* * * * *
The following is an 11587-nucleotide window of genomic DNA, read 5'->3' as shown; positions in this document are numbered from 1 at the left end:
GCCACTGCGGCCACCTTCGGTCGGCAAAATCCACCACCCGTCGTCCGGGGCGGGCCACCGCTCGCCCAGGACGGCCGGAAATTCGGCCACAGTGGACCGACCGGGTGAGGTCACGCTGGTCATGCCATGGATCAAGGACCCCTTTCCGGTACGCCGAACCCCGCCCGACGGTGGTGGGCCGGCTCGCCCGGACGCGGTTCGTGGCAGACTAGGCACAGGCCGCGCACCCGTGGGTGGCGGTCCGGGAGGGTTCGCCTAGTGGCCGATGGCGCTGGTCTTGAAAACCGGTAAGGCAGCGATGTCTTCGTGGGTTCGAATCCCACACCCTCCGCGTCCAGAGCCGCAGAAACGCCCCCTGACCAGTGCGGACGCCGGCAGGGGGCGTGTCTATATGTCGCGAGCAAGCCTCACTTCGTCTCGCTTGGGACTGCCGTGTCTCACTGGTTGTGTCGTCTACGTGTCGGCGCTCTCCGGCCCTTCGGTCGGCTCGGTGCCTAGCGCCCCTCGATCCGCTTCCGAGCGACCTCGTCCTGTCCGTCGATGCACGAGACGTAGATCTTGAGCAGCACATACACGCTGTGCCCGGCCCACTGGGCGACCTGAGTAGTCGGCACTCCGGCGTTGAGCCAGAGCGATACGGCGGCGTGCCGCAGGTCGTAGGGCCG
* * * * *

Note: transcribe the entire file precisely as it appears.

The following is an 11587-nucleotide window of genomic DNA, read 5'->3' as shown; positions in this document are numbered from 1 at the left end:
GCCACTGCGGCCACCTTCGGTCGGCAAAATCCACCACCCGTCGTCCGGGGCGGGCCACCGCTCGCCCAGGACGGCCGGAAATTCGGCCACAGTGGACCGACCGGGTGAGGTCACGCTGGTCATGCCATGGATCAAGGACCCCTTTCCGGTACGCCGAACCCCGCCCGACGGTGGTGGGCCGGCTCGCCCGGACGCGGTTCGTGGCAGACTAGGCACAGGCCGCGCACCCGTGGGTGGCGGTCCGGGAGGGTTCGCCTAGTGGCCGATGGCGCTGGTCTTGAAAACCGGTAAGGCAGCGATGTCTTCGTGGGTTCGAATCCCACACCCTCCGCGTCCAGAGCCGCAGAAACGCCCCCTGACCAGTGCGGACGCCGGCAGGGGGCGTGTCTATATGTCGCGAGCAAGCCTCACTTCGTCTCGCTTGGGACTGCCGTGTCTCACTGGTTGTGTCGTCTACGTGTCGGCGCTCTCCGGCCCTTCGGTCGGCTCGGTGCCTAGCGCCCCTCGATCCGCTTCCGAGCGACCTCGTCCTGTCCGTCGATGCACGAGACGTAGATCTTGAGCAGCACATACACGCTGTGCCCGGCCCACTGGGCGACCTGAGTAGTCGGCACTCCGGCGTTGAGCCAGAGCGATACGGCGGCGTGCCGCAGGTCGTAGGGCCG